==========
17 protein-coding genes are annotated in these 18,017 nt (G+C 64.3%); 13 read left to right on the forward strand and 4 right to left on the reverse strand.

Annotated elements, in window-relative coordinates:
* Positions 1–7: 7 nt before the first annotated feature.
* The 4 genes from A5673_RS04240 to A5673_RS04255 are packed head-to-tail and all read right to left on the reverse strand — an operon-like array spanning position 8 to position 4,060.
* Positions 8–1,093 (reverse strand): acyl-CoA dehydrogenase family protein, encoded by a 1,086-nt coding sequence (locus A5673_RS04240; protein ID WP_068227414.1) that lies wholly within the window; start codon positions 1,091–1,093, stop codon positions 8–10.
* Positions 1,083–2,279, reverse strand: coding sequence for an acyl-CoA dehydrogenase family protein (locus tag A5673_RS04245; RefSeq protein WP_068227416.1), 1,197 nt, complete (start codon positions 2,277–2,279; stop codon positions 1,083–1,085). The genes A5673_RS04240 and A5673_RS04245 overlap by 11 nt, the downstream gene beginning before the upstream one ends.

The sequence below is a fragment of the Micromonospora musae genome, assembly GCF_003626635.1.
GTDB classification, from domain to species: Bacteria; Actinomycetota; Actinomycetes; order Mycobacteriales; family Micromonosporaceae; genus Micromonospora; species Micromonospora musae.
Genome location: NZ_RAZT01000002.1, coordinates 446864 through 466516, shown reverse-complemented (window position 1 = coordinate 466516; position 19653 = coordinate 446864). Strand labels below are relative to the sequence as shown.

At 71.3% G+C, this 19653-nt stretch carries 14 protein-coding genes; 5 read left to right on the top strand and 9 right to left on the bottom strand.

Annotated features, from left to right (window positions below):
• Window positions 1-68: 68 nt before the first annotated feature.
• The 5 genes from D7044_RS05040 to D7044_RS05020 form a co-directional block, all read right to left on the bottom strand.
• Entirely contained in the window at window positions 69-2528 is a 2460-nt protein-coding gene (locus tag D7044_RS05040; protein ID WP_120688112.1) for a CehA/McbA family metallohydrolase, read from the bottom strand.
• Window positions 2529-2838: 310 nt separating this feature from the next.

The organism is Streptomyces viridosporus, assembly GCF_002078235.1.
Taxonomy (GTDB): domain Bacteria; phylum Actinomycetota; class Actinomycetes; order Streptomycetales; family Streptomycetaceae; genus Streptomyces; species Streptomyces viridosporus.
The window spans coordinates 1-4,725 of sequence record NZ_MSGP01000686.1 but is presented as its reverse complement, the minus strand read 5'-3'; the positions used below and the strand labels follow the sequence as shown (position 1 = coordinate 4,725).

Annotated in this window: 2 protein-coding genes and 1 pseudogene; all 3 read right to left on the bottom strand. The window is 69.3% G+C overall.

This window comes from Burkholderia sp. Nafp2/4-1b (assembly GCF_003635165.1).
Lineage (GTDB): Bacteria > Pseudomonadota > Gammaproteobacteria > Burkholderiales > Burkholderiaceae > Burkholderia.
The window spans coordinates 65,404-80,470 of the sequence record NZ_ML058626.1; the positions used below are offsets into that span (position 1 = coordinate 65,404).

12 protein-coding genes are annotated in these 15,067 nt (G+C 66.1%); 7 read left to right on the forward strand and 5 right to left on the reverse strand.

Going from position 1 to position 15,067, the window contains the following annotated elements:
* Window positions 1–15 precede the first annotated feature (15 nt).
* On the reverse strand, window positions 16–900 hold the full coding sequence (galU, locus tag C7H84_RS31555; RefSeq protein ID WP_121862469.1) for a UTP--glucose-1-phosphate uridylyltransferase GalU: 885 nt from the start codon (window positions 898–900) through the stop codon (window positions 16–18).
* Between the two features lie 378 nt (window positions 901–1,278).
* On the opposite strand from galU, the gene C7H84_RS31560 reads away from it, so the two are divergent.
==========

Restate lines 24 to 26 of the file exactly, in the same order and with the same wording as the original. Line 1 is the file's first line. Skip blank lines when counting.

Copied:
Going from position 1 to position 15,067, the window contains the following annotated elements:
* Window positions 1–15 precede the first annotated feature (15 nt).
* On the reverse strand, window positions 16–900 hold the full coding sequence (galU, locus tag C7H84_RS31555; RefSeq protein ID WP_121862469.1) for a UTP--glucose-1-phosphate uridylyltransferase GalU: 885 nt from the start codon (window positions 898–900) through the stop codon (window positions 16–18).